Antisemitism and “antisemitism,” an update

I’ve posted a couple of times about the current push to treat criticism of Israel as a form of antisemitism. Both in Europe and in North America, we’re being told that anti-Israel talk is actually coded racism, a way to express hatred for Jews without sounding like a bigoted jerk. If you’ve seen those earlier posts, you know where I stand on this one. I see the whole campaign as an exercise in cynical manipulation, designed to silence criticism of Israeli policies– and sometimes to settle local scores along the way, as in Britain, where antisemitism accusations have been used to attack the current Labour Party leadership.

Does it really need explaining that it’s dangerous to abuse language this way? It’s a danger that should worry you even if you endorse Israeli policies. There’s real antisemitism out there in the world, but using the label as a political weapon just hollows out the accusation. We’ve had enough big concepts trashed through cynical misuse. Do we really want to add antisemitism to the list?

In fact I sometimes think it’s all so obvious, it’s not worth complaining again– and then some new event shows that actually yes, it needs to be pointed out just how creepy the “no criticism of Israel” movement is becoming.

Addition # 1 in the fake-antisemitism dossier comes from my own state of New York. A few days ago, our governor Andrew Cuomo put out an executive order forbidding state agencies from boycotting Israeli products and services. As Glenn Greenwald points out in another of his terrific posts on the issue, Cuomo’s action rates especially high on the sleeze-meter. A couple of months ago, he actually ordered state agencies to boycott North Carolina, for violating the rights of trans people– so he’s not actually against using state boycotts as a way to change policies he dislikes. And then, the New York State Legislature had been unwilling to pass proposed legislation on the boycott issue– by going ahead via executive order, Cuomo’s managed to be undemocratic as well as hypocritical.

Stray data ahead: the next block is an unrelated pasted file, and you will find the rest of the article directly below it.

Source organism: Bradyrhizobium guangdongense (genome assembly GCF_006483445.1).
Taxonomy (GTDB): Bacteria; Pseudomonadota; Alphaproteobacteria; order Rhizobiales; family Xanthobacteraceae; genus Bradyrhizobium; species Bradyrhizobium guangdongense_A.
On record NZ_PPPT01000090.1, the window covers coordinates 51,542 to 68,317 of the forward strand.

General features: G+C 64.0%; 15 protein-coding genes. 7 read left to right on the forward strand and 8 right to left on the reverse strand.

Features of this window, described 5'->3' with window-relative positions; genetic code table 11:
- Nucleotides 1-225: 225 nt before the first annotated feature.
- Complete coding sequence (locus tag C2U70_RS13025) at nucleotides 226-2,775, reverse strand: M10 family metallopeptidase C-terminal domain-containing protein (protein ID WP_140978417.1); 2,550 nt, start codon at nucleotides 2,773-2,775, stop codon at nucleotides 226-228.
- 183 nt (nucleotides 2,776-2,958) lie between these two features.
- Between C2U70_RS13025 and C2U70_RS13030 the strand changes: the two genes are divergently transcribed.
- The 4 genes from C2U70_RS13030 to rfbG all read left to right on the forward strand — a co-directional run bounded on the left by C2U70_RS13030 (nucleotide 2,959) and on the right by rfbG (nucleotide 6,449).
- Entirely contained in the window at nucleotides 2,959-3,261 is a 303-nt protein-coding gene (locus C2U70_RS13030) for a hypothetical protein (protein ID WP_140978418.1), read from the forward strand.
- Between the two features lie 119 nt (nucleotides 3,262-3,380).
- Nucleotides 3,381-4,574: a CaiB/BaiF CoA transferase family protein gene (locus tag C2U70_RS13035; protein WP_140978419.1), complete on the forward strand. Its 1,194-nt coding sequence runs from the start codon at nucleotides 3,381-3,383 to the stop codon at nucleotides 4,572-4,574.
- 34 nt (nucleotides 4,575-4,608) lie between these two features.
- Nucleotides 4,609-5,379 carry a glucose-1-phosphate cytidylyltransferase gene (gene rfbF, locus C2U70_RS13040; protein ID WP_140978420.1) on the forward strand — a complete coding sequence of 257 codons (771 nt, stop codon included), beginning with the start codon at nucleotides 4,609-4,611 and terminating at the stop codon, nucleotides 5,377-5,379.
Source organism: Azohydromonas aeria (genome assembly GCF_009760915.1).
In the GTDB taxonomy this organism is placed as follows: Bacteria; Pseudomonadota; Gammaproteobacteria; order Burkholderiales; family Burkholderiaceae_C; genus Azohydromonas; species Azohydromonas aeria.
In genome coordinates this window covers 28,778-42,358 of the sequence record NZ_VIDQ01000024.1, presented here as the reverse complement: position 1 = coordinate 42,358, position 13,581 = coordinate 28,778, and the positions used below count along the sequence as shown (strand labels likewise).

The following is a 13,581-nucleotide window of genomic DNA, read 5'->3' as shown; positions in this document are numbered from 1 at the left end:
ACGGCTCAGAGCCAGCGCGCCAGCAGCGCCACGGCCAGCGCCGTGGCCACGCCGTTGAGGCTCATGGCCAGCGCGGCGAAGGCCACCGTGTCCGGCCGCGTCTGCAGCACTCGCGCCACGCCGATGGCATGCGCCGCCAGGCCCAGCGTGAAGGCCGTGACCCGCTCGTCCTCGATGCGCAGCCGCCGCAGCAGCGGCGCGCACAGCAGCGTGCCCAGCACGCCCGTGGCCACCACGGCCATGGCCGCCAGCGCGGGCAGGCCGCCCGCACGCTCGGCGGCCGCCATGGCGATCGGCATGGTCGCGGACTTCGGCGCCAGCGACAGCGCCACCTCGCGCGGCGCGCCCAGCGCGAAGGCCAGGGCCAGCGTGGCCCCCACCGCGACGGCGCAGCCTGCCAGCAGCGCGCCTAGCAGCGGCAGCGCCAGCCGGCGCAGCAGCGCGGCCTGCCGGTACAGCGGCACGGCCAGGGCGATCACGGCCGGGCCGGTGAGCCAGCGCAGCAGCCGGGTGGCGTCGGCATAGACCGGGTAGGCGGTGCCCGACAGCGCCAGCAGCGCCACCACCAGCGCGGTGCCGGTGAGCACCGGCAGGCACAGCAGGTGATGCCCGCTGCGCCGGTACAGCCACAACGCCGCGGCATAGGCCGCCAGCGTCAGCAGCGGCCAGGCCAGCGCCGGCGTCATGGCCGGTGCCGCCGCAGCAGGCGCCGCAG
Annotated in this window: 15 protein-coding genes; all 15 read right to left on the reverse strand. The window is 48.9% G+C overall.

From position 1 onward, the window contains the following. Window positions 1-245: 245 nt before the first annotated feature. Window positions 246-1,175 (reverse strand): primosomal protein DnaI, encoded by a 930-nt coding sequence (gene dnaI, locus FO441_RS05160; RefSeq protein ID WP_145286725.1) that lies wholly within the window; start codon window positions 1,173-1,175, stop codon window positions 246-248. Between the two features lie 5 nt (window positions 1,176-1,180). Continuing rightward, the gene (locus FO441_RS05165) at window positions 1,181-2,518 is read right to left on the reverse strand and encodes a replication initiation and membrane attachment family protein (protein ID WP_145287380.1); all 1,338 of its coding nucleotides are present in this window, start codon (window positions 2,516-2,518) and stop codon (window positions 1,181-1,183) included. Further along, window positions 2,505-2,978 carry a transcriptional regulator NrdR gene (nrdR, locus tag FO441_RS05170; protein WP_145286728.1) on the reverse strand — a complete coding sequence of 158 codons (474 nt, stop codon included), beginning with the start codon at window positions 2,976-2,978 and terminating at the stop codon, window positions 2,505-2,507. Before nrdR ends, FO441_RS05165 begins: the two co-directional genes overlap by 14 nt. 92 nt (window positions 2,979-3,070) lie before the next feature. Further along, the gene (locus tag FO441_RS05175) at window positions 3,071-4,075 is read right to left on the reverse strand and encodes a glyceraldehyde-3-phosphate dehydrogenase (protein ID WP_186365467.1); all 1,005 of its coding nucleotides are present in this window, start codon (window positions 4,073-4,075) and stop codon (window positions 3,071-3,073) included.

The other new item comes from Israel itself, where the extreme right-winger Avigdor Lieberman has just returned to high government office.  Not just any office, either– he’s now minister of defense, which means he makes a ton of decisions critical to Palestinian lives. So it’s worth paying attention to Lieberman’s comments about Palestinians, Muslims, and Arabs over the years: such as that most of Israel’s Palestinian citizens would “have to find a new Arab entity” in which to live beyond Israel’s borders. “They have no place here. They can take their bundles and get lost;” and urging death penalties for members of the Israeli parliament “who meet with members of the Hamas-led Palestinian Authority.”  (I take these examples from the larger list put together by the University of Michigan scholar Juan Cole.)

Some Israeli politicians have reacted strongly to the Lieberman appointment– former prime minister Ehud Barak recently warned that Israel is showing “signs of fascism“– but apparently that’s a minority position. The polls say Lieberman is a popular guy, with about 60 percent of the population viewing him as a legit national leader.

So the question to ask Andrew Cuomo and others pushing no-boycott laws is: if this isn’t enough to legitimate critical treatment of Israel, what would it take?